FLAC has selectable levels of compression, which trade compressed file-size against compression time. FLAC compression Level-6 is the default setting which is acceptable for most purposes. A typical WAV compressed at Level-6 attained a file-size of 27.245MBytes; with Level-8 compression, it gave 27.225Mbytes; a 20kByte saving!
Remember, the fingerprints relate to the original decompressed WAV file, NOT to the resultant FLAC. This means that the same file, compressed with different levels and hence file-sizes, will have the same fingerprint. There is a good argument to include a whole-file MD5 checksum of the file-set.
FLAC is the preferred audio compression method on most BitTorrent sites and must be used for new compressed distribution on ClaptonBoots. SHN-compressed file-sets that are in wide-circulation, should remain in their original state; examples are Bluesbreaking! and Cream's Grande Ballroom.
- FLAC compression.
- Useful tools and a FLAC FAQ.
APE - Monkey's Audio
This is another lossless format. The compression sizes are quite small in comparison to SHN but about the same as FLAC. The problem with APE is that it takes a long time to decode compared to SHN or FLAC. Whilst this compression format is mentioned for your awareness and from a sense of completeness, it must not be used for distribution via ClaptonBoots.
Detecting Lossy Material
Occasionally shows will appear with a lossy ancestry; it is important to know how to detect the resultant signature. This can be gleaned from an examination of both the frequency and spectral responses. Increasingly shows recorded from Digital Satellite or Terrestrial channels will exhibit a similar lossy nature to MP3s. If these are the only recordings available, then they are valid items for trading, but the lineage must indicate the source.
A famous example of this is EC's Belfast, Ireland show, on the 24th. April, 2004. The BBC recorded this for transmission on Radio-2 and *all* copies exhibit a severe cut in frequencies above 15kHz. This effect is also on the pre-FM copy, suggesting a band-limited digital-link between the venue and the studio/transmitter. Mid Valley originally released "Black Beauty" culled from the transmission and subsequently "Black Beauty Complete", which contained the untransmitted encores.
- Detecting MP3-Source & Mini-Disc Audio:
- Tau Analyzer v1.2 - CD Authenticity Detector:
- AuCDtect - DOS Console application for use with WAV-files:
There are many free media players, but the following two will enable nearly all audio and video material to be played.
Version 2.8 is still a favourite and has plug-ins for gapless playing of SHN, FLAC & APE compressed files.
New plug-in for MP4/AAC, (m4a).
Media Player Classic
This is a most versatile video player, which includes the K-Lite Codec pack.
Audio CDs are disks that can be played in CD players. An audio compact disc consists of one or more stereo tracks stored using 16-bit PCM coding at a sampling rate of 44.1 kHz. It holds up to 80 minutes of music, which is more than 700MBytes of data.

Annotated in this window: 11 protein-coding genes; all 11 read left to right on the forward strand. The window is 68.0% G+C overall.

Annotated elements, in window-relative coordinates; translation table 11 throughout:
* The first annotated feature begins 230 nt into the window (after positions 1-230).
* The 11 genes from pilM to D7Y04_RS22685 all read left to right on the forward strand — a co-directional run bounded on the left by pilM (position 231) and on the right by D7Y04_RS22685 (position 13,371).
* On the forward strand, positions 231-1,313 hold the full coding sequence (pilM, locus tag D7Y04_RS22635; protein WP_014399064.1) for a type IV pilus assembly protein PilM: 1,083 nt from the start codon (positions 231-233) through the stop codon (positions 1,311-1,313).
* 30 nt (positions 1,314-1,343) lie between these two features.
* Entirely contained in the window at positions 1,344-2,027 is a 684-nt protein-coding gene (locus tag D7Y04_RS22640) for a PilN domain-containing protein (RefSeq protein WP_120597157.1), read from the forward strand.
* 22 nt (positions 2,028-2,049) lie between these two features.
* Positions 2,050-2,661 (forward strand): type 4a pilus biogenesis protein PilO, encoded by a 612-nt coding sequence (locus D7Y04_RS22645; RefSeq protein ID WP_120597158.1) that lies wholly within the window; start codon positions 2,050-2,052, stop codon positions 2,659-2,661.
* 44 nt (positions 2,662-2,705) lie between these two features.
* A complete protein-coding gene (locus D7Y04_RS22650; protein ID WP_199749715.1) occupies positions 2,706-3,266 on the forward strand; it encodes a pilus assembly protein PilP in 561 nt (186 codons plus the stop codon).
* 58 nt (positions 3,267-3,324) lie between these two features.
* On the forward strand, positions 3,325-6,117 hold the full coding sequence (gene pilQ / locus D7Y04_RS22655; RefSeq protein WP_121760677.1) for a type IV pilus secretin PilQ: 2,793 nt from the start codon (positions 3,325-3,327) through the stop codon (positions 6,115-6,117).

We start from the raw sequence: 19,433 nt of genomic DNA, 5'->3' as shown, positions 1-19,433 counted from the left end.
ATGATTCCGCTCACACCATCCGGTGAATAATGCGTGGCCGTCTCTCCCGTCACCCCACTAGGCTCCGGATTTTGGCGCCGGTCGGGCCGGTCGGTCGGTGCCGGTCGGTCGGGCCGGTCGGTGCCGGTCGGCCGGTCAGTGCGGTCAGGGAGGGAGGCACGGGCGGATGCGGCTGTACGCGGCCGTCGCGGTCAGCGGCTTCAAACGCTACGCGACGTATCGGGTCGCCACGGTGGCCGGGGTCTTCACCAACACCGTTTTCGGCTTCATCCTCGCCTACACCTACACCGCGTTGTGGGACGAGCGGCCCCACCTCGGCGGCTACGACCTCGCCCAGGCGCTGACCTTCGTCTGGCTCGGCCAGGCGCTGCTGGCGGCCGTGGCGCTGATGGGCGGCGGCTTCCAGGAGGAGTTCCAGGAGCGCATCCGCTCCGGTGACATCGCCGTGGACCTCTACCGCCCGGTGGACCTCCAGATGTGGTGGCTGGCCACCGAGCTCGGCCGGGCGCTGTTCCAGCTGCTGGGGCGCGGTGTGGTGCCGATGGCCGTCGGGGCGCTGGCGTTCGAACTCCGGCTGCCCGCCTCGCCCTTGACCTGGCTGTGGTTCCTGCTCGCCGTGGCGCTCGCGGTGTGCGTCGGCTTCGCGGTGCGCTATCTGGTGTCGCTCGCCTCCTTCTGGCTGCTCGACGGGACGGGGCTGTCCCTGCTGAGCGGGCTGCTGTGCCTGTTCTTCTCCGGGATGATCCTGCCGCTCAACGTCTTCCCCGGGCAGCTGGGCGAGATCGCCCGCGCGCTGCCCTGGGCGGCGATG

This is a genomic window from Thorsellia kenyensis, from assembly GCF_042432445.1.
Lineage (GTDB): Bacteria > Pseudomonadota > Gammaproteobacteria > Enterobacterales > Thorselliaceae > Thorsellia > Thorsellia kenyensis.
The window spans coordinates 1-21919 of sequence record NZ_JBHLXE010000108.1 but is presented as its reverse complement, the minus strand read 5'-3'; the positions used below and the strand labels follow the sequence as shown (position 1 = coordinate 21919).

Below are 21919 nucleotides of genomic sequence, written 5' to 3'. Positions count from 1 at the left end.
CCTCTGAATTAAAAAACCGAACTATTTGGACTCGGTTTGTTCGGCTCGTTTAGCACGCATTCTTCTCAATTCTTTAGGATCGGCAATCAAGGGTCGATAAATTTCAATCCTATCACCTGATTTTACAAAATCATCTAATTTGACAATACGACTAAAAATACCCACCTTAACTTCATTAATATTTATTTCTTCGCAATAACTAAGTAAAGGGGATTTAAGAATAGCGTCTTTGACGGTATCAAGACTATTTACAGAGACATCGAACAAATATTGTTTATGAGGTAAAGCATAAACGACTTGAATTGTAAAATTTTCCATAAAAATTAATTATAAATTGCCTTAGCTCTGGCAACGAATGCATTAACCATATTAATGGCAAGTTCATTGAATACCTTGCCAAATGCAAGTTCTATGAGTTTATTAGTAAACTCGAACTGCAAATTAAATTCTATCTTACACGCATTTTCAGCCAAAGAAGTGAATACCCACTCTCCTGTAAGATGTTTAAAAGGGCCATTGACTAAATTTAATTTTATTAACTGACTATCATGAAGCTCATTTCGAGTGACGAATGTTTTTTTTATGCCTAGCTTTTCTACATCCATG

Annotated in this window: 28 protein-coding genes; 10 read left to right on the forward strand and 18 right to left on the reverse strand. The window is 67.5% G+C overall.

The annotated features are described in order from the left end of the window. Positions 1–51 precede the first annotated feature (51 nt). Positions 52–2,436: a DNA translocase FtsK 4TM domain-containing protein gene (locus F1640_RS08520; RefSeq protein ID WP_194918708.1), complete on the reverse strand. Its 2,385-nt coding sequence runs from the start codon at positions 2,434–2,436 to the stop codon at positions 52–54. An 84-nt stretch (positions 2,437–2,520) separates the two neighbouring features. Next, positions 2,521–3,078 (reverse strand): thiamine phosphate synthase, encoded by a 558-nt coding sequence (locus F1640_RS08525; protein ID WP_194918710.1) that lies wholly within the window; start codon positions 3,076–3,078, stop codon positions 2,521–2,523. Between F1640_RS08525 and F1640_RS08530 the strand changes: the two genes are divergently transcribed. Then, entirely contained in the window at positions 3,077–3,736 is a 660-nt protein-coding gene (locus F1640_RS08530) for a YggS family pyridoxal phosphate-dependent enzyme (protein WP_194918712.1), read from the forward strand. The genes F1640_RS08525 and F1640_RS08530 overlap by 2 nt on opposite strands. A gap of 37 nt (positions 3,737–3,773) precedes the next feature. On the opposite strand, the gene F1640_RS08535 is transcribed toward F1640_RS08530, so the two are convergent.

- CD Factories
Many trading groups are in agreement that Taiyo-Yuden discs are the best quality CD-R and DVD-R blanks available. In addition to quality, another benefit is their relatively low cost when compared to more expensive "name brand" discs. Taiyo-Yuden discs are manufactured in Japan. Most Internet Media Sites carry them.
For that special occasion:
Audio disks are burned in two ways, Track at Once (TAO) and Disk at Once (DAO). The difference between the two is that DAO is seamless, creating no gaps between the tracks and TAO adds up to 2 seconds of space between tracks. So, imagine hearing a medley with gaps between the different songs, bad news! When burning CDs, ensure it's DAO rather than TAO.
Now if you already have a show that is TAO you cannot make it DAO. Regardless of how much you remove the gap there is still a click or micro gap. This is what we call Forced DAO (F-DAO). In this case you need to try to find a new copy if you want a seamless copy. No programme can completely remove the gap because you will miss something that although is very small, changes the original. There have been shows such as the Genesis "Savoy 81" show that have been spread with micro-gaps and finding a seamless copy was very tough. Another reason for having a lossless copy is because you know that there aren't any gaps between tracks. Moral of this story, do not burn TAO and do not spread TAO or F-DAO.
Nero has an extremely useful utility called CDSpeed.exe, which can test the CD-Drive(s), ascertaining the best performance that can be obtained from the media, drive and computer combination. Pay attention to the CPU Usage parameter, this should be less than 30% for a reliable burn.